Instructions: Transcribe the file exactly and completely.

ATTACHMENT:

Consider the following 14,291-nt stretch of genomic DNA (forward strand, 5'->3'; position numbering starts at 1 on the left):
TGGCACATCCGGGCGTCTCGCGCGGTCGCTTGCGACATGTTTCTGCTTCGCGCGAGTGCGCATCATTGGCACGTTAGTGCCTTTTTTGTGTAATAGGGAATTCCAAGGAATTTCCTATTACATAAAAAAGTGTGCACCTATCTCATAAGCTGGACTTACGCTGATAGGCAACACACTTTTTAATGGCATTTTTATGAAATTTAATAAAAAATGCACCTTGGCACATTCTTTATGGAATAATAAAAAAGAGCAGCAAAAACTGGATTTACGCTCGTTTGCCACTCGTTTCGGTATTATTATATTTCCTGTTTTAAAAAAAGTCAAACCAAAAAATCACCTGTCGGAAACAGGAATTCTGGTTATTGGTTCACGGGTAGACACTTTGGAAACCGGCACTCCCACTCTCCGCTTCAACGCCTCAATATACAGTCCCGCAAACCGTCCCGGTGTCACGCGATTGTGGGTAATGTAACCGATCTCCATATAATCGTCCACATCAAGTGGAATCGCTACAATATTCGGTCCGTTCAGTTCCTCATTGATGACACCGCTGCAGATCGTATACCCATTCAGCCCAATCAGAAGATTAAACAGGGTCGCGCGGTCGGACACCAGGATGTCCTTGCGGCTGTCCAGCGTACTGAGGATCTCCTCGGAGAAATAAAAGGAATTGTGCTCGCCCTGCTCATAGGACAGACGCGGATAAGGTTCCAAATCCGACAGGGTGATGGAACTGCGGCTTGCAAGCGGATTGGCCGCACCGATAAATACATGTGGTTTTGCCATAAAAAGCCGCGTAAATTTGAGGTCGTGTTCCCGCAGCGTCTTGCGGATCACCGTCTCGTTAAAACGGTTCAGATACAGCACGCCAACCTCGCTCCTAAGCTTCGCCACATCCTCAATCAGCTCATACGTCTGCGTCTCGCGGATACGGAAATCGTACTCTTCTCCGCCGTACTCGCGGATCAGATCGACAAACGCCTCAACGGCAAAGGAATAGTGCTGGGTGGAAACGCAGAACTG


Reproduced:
Consider the following 14,291-nt stretch of genomic DNA (forward strand, 5'->3'; position numbering starts at 1 on the left):
TGGCACATCCGGGCGTCTCGCGCGGTCGCTTGCGACATGTTTCTGCTTCGCGCGAGTGCGCATCATTGGCACGTTAGTGCCTTTTTTGTGTAATAGGGAATTCCAAGGAATTTCCTATTACATAAAAAAGTGTGCACCTATCTCATAAGCTGGACTTACGCTGATAGGCAACACACTTTTTAATGGCATTTTTATGAAATTTAATAAAAAATGCACCTTGGCACATTCTTTATGGAATAATAAAAAAGAGCAGCAAAAACTGGATTTACGCTCGTTTGCCACTCGTTTCGGTATTATTATATTTCCTGTTTTAAAAAAAGTCAAACCAAAAAATCACCTGTCGGAAACAGGAATTCTGGTTATTGGTTCACGGGTAGACACTTTGGAAACCGGCACTCCCACTCTCCGCTTCAACGCCTCAATATACAGTCCCGCAAACCGTCCCGGTGTCACGCGATTGTGGGTAATGTAACCGATCTCCATATAATCGTCCACATCAAGTGGAATCGCTACAATATTCGGTCCGTTCAGTTCCTCATTGATGACACCGCTGCAGATCGTATACCCATTCAGCCCAATCAGAAGATTAAACAGGGTCGCGCGGTCGGACACCAGGATGTCCTTGCGGCTGTCCAGCGTACTGAGGATCTCCTCGGAGAAATAAAAGGAATTGTGCTCGCCCTGCTCATAGGACAGACGCGGATAAGGTTCCAAATCCGACAGGGTGATGGAACTGCGGCTTGCAAGCGGATTGGCCGCACCGATAAATACATGTGGTTTTGCCATAAAAAGCCGCGTAAATTTGAGGTCGTGTTCCCGCAGCGTCTTGCGGATCACCGTCTCGTTAAAACGGTTCAGATACAGCACGCCAACCTCGCTCCTAAGCTTCGCCACATCCTCAATCAGCTCATACGTCTGCGTCTCGCGGATACGGAAATCGTACTCTTCTCCGCCGTACTCGCGGATCAGATCGACAAACGCCTCAACGGCAAAGGAATAGTGCTGGGTGGAAACGCAGAACTG